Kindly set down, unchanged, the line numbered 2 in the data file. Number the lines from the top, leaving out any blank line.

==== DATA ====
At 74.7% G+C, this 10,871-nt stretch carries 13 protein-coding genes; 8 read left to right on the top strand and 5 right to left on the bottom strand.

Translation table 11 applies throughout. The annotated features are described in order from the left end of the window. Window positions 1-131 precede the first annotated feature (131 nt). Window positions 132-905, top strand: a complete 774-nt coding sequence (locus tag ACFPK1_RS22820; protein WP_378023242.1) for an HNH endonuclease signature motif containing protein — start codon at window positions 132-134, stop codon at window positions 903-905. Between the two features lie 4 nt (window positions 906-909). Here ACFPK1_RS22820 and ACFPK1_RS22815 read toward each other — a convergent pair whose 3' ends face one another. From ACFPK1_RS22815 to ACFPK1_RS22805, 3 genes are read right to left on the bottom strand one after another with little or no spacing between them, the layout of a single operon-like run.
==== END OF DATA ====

Translation table 11 applies throughout. The annotated features are described in order from the left end of the window. Window positions 1-131 precede the first annotated feature (131 nt). Window positions 132-905, top strand: a complete 774-nt coding sequence (locus tag ACFPK1_RS22820; protein WP_378023242.1) for an HNH endonuclease signature motif containing protein — start codon at window positions 132-134, stop codon at window positions 903-905. Between the two features lie 4 nt (window positions 906-909). Here ACFPK1_RS22820 and ACFPK1_RS22815 read toward each other — a convergent pair whose 3' ends face one another. From ACFPK1_RS22815 to ACFPK1_RS22805, 3 genes are read right to left on the bottom strand one after another with little or no spacing between them, the layout of a single operon-like run.